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FHA chief says the mortgage insurer won't need a bailout despite dwindling reserves

The Federal Housing Agency announces a series of policy changes to reduce its risk of future losses and strengthen its reserve fund.

September 19, 2009|Jim Puzzanghera

WASHINGTON — A federal agency that's supposed to help the housing market recover from the financial crisis is taking steps to avoid becoming a victim itself.

The Federal Housing Administration, which insures mortgages, announced Friday that its reserves are set to fall below the legally mandated level. The agency is fully funded through fees paid by homeowners who have FHA-backed loans, and that money is endangered by the continued tide of foreclosures.

But FHA Commissioner David H. Stevens said there was no need for the government to pump money into the agency for the first time. Instead, he announced a series of policy changes to reduce its risk of future losses that will be enough to strengthen the reserve fund.

"There will be no taxpayer bailout," Stevens said. He emphasized that the fund in question is a secondary reserve and is projected to return to its required level in two years without any changes by the FHA.

But with the FHA insuring more and more mortgages as banks have tightened their lending requirements, it might be only a matter of time before the struggling housing market and rough economic conditions cause the agency's losses to outstrip its reserves, said Bert Ely, an independent banking consultant.

"They're putting a lot of mortgages on their books," Ely said, many of them taken out by weak borrowers at a time when unemployment is still high. "None of this bodes very well for the FHA down the road."

Sen. Christopher S. Bond (R-Mo.) described the FHA as "a powder keg that will explode," potentially at taxpayer expense. He called for more sweeping changes, including greater management oversight and tougher efforts to prevent fraud. "It's critical we address FHA's problems now because the taxpayer credit card is maxed out and a viable FHA is necessary for our economic and housing recovery," he said.

The FHA, the world's largest mortgage insurer, was created during the Great Depression to help average people buy homes. It insures mortgages made with a down payment of as low as 3.5%. Its business fell off during the housing boom as lenders offered subprime and other risky mortgages to buyers. But after the market collapsed, the FHA has taken on a greater role. The agency now insures 23% of the mortgage market, compared with about 2% in 2006.

"They're absolutely critical," said Josh Denney, associate vice president for public policy at the Mortgage Bankers Assn. "They're the tool for many first-time homeowners or anyone else who doesn't have a 20% down payment right now."

Stevens was more blunt.

"Without FHA, there would be no housing recovery," he said, noting that 80% of its business now is new-home buyers.

But that increased volume has exposed the FHA to greater risk. The percentage of FHA-backed loans at least 90 days overdue or in foreclosure was 7.78% for the second quarter, up from 5.43% a year earlier, the Mortgage Bankers Assn. said.

The FHA's annual independent actuarial study projects that its secondary reserve fund will fall below the congressionally mandated level of 2% of the value of the mortgages on its books to cover projected losses over the next 30 years, Stevens said. The fund was at 6.4% on Sept. 30, 2007.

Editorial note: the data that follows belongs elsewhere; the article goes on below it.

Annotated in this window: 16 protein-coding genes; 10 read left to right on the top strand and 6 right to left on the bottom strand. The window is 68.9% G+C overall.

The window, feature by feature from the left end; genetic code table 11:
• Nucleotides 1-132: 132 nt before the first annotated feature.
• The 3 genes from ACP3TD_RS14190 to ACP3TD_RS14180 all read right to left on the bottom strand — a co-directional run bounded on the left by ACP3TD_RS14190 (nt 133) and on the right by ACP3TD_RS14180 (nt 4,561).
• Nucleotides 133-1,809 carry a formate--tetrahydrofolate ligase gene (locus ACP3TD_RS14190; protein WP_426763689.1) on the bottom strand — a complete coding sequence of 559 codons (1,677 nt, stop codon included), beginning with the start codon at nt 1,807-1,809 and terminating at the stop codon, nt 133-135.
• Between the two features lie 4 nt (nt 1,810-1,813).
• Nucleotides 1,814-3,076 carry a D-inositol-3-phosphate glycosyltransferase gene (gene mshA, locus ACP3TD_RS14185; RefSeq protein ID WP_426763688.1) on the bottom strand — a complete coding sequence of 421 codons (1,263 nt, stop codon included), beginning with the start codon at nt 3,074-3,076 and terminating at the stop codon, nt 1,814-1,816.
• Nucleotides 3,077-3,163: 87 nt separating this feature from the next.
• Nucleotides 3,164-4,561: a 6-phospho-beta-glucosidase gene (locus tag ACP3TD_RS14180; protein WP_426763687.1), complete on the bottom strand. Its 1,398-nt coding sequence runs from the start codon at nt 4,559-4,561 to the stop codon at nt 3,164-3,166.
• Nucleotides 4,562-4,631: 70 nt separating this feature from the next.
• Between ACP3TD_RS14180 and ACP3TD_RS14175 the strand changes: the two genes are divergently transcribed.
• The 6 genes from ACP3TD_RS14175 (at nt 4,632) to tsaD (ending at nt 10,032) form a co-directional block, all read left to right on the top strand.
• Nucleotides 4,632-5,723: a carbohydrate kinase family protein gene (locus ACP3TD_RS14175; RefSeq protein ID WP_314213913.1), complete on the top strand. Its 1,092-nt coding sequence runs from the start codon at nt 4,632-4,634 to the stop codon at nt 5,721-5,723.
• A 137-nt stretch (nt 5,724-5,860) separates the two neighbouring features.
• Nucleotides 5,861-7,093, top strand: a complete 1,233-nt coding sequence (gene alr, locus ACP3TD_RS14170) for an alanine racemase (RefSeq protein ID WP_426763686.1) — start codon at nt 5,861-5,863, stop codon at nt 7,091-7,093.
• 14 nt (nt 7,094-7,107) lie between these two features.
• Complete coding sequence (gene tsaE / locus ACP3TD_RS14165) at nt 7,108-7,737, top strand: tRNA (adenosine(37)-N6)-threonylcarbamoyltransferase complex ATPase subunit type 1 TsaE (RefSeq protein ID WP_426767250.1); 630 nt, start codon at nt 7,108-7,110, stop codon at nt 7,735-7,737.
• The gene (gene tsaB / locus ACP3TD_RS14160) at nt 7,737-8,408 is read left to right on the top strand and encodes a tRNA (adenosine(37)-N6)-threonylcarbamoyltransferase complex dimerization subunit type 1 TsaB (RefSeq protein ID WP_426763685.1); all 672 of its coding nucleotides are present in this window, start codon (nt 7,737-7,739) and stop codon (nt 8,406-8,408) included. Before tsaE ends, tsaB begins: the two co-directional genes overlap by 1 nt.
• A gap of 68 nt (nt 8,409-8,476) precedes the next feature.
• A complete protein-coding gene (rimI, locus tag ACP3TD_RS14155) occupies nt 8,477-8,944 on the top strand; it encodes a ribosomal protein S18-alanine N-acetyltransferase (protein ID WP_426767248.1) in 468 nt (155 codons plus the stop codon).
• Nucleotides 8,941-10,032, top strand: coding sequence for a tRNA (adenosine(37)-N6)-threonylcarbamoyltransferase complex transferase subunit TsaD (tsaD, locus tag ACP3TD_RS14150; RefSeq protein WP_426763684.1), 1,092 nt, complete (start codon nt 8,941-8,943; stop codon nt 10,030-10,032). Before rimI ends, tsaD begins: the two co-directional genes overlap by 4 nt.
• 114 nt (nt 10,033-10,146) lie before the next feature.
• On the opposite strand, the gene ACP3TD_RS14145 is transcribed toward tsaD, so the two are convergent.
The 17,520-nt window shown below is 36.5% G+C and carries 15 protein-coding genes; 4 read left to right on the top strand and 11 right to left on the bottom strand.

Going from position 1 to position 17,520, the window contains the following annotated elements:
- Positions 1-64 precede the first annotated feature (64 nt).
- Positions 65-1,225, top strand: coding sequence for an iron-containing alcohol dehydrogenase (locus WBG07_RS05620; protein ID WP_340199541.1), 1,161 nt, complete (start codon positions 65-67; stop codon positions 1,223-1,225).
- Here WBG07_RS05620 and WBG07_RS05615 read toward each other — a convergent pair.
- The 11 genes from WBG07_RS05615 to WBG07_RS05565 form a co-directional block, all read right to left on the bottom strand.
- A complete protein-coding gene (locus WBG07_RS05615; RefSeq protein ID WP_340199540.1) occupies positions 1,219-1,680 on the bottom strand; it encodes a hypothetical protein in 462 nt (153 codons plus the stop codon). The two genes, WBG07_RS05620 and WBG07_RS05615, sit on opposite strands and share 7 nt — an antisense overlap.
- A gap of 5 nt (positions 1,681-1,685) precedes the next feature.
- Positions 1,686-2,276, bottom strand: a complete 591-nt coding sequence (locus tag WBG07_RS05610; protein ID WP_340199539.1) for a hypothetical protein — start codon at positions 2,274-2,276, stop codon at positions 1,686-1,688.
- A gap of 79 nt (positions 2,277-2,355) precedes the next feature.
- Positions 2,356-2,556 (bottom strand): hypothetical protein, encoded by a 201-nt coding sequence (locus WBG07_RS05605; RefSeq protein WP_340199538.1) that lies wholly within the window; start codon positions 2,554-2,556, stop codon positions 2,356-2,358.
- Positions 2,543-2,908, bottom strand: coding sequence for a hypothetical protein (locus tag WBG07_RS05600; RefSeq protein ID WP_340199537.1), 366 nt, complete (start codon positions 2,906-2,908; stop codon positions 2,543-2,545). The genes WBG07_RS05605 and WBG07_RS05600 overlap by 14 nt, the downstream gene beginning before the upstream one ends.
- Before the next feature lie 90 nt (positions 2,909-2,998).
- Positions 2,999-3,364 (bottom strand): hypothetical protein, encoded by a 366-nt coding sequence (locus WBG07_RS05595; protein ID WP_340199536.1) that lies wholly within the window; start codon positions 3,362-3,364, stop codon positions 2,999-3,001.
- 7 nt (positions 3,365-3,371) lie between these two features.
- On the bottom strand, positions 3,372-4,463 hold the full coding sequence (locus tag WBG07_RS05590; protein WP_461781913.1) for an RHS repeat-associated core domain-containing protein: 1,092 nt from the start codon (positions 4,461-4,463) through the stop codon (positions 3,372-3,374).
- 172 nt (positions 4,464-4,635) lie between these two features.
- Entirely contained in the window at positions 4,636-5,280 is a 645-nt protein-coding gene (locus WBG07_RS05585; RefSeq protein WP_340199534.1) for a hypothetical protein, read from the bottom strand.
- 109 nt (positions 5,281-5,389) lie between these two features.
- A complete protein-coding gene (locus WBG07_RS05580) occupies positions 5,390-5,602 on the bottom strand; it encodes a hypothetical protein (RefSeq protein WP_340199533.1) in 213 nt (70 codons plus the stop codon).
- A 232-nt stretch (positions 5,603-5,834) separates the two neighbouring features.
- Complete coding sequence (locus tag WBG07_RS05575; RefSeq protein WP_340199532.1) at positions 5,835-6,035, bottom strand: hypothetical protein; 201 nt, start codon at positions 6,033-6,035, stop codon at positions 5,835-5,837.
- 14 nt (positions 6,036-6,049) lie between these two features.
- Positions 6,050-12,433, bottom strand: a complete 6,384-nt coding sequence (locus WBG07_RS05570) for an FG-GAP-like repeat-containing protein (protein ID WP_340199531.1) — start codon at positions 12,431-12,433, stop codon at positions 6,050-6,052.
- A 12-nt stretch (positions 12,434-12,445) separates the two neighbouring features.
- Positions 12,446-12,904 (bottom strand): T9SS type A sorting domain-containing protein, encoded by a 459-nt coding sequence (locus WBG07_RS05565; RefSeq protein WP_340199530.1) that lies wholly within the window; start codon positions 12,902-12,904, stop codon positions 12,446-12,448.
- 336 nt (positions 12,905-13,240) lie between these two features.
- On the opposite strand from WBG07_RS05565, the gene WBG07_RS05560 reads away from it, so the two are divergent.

The fund will still be above zero, although an exact number was not released because figures are still being calculated before the report is submitted to Congress in November, he said. And counting the primary reserve fund, the agency has about $30 billion in total reserves, or more than 4.4% of the value of the loans it is insuring.

The actuarial study projects the secondary fund to rise back to its mandated level within two years as the housing market recovers, Stevens said.

But the FHA is required by law to take steps to raise the reserve, and projecting the future of the volatile housing market can be difficult. In fact, the secondary reserve has been drained because the market is not bottoming out this year as predicted. The study projects that the market will continue to decline into the first three months of 2010, Stevens said.

The FHA does not plan to raise mortgage insurance premiums, he said. Instead, it is trying to reduce its risk of future losses. The agency proposed new rules that include requiring lenders to have at least $1 million in cash and other assets, up from $250,000, to limit losses passed on to the FHA. It will cap refinancings at 125% of the current home value and stop certifying mortgage brokers to issue FHA-backed loans. The agency also will appoint its first chief risk officer.

Rep. Barney Frank (D-Mass.), chairman of the House Financial Services Committee, said he was satisfied with the steps. "I don't think this is any crisis," he said.

The Mortgage Bankers Assn. supports most of the changes but is concerned about the higher net worth standard for lenders, Denney said. The association has called for an increase to $500,000.

Ely said he was worried about increased fraud as FHA's loan portfolio expands. HUD Inspector General Kenneth M. Donohue told Congress in June that past periods of high volume at FHA, show "that the program was vulnerable to exploitation by fraud schemes."

Stevens said some of the actions taken Friday were aimed at reducing fraud.


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